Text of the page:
Simon Krige of Cresset BioMolecular Discovery discusses how GPUs are speeding up the screening and lead optimisation process
Whether it’s to try to determine the fate of the universe, model catastrophic weather conditions or find a new drug that could save millions of lives, parallel computing using graphics processing units, or GPUs, is becoming increasingly important and commonplace. Today, GPUs have the potential to deliver higher performance at lower cost than traditional CPUs in a range of sectors, such as medicine, national security, natural resources and emergency services.
The classic process of drug discovery in particular is long and laborious. A chemical lead must first be found, often by computationally screening millions of chemical compounds against a target. Hundreds or even thousands of compounds must then be synthesised around this lead to try to identify one with the correct combination of properties to become a drug. This trial-and-error iterative process typically takes about five years, and if a new drug is discovered, the US FDA approval process then requires another five years of clinical trials. The parallel computing challenge is to speed up the screening and lead optimisation process, thus reducing the time to find new drugs and increase the chance of saving lives.
There are many molecular simulation and modelling applications that scientists can utilise to make the drug discovery process more efficient. Recent improvements have taken these applications a step further by allowing scientists to simulate protein-ligand interactions to a high degree of accuracy, or to computationally screen tens of millions of molecules. The downfall of these applications is that they require extremely high amounts of computational performance – in fact very few can do anything useful on a single multi-core CPU machine.
A supercomputer consisting of many interconnected multi-core CPU machines is a solution to this problem, as it can provide enough computational performance to produce simulation results on a useful time scale. However, traditional supercomputers can be expensive to buy and operate, requiring continual hardware and software maintenance. With about 10 to 20 million researchers and scientists that could benefit from the use of supercomputers, there is significant competition for the shared resources that are available, to the point where, in some cases, researchers have to book time on supercomputers one year in advance.
Highly parallel computing with GPUs is being increasingly recognised as an ideal solution to the problem of resource limitation and cost of traditional supercomputers. Their many-core architecture makes them ideal parallel processors capable of delivering a very appealing number of floating point operations per second. In addition, their origin in consumer gaming means that GPUs deliver high performance at a very attractive price point. Originally designed for displaying three-dimensional images and outputting them to a display, the shader pipeline of the GPU is now used for general purpose computing, rather than being hardwired solely to do graphical operations. Powerful software development frameworks have emerged to support GPU-based computing.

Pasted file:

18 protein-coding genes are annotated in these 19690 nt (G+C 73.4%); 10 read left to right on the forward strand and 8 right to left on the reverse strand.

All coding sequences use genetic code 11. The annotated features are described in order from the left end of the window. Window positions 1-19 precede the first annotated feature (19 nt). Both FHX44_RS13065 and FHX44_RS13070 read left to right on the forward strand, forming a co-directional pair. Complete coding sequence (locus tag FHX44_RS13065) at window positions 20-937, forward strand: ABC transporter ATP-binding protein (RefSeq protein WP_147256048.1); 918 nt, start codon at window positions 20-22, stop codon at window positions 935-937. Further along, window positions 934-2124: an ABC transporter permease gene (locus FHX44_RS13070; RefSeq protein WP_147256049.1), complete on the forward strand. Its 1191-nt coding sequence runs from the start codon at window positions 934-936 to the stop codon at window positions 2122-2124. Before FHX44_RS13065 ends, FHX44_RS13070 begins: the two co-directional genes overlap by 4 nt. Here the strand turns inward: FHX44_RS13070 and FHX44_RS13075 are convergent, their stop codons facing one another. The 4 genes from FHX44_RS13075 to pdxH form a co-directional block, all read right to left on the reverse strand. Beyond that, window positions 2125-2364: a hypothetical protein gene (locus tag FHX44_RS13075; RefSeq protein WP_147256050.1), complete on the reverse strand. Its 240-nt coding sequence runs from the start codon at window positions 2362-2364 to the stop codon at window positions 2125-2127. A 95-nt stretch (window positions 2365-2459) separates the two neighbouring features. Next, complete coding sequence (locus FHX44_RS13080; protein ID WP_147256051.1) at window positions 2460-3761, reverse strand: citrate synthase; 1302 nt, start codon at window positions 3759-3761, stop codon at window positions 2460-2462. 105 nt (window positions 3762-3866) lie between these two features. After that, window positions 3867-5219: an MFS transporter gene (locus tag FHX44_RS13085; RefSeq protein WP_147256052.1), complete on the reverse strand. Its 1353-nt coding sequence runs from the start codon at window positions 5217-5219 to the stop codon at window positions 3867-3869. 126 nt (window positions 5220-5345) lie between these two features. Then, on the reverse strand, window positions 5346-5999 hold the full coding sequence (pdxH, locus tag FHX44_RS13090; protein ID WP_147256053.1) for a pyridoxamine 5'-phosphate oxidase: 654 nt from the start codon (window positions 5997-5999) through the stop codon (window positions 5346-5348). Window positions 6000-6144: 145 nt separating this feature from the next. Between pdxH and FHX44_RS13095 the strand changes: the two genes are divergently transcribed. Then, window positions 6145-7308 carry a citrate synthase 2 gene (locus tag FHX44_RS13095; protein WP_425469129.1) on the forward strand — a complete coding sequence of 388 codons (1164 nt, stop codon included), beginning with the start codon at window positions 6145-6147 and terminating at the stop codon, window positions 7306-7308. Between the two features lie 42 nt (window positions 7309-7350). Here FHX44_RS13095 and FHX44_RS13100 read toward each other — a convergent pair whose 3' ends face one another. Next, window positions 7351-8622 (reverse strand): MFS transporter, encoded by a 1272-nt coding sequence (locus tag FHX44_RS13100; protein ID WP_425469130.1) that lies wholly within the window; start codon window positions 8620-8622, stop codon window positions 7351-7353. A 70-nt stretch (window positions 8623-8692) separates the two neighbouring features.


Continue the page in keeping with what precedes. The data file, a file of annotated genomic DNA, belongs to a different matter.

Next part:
The emerging standard is OpenCL, which is designed for portable, parallel programming of heterogeneous systems combining CPUs and GPUs, and has the potential to unlock the performance benefits of many-core hardware for scientific applications. The key advantage of OpenCL over other frameworks is that it allows you to utilise all resources available, maximising the compute performance and cost-to-performance ratio of your computational resources. OpenCL is also the only truly portable and vendor-neutral programming model for GPU and multi-core CPU programming.
The process of efficiently porting serial code to any parallel programming language can be challenging, and OpenCL is no different. It requires a programmer with excellent knowledge of the underlying hardware architectures and optimisation techniques for parallel computing. GPU computing is fairly new and device drivers can also be unstable. However, the support from vendors and a worldwide community of developers is shaping these frameworks for use in commercial applications.
At Cresset, we have ported our virtual screening application blazeV10 to OpenCL. BlazeV10 uses an advanced molecular similarity algorithm to compare the 3D electrostatic fields of molecules, allowing the user to screen millions of possibilities to locate active molecules in an accurate and efficient manner. The algorithms are computationally intensive, so it has always required a medium-sized computing cluster to be used effectively, and the port to OpenCL has provided a real-world, ten-fold speed up when run on a latest generation, off-the-shelf GPU compared to a recent quad-core CPU. The shift to parallel computing has allowed us to use a single workstation containing four consumer GPUs as a replacement for a 40-node quad-core CPU cluster.
Accelerating the pace of drug discovery is vital for humanity and for the pharmaceutical industry, and GPU computing has an important role to play in meeting this challenge. As GPU devices continue to increase in performance and ubiquity, they will become an essential tool in the future of sustainable scientific research.
Simon Krige is a software developer at Cresset BioMolecular Discovery in Welwyn, UK. He has a MEng in Computer Science from the University of Bristol and has been a high-performance computing enthusiast for more than two years.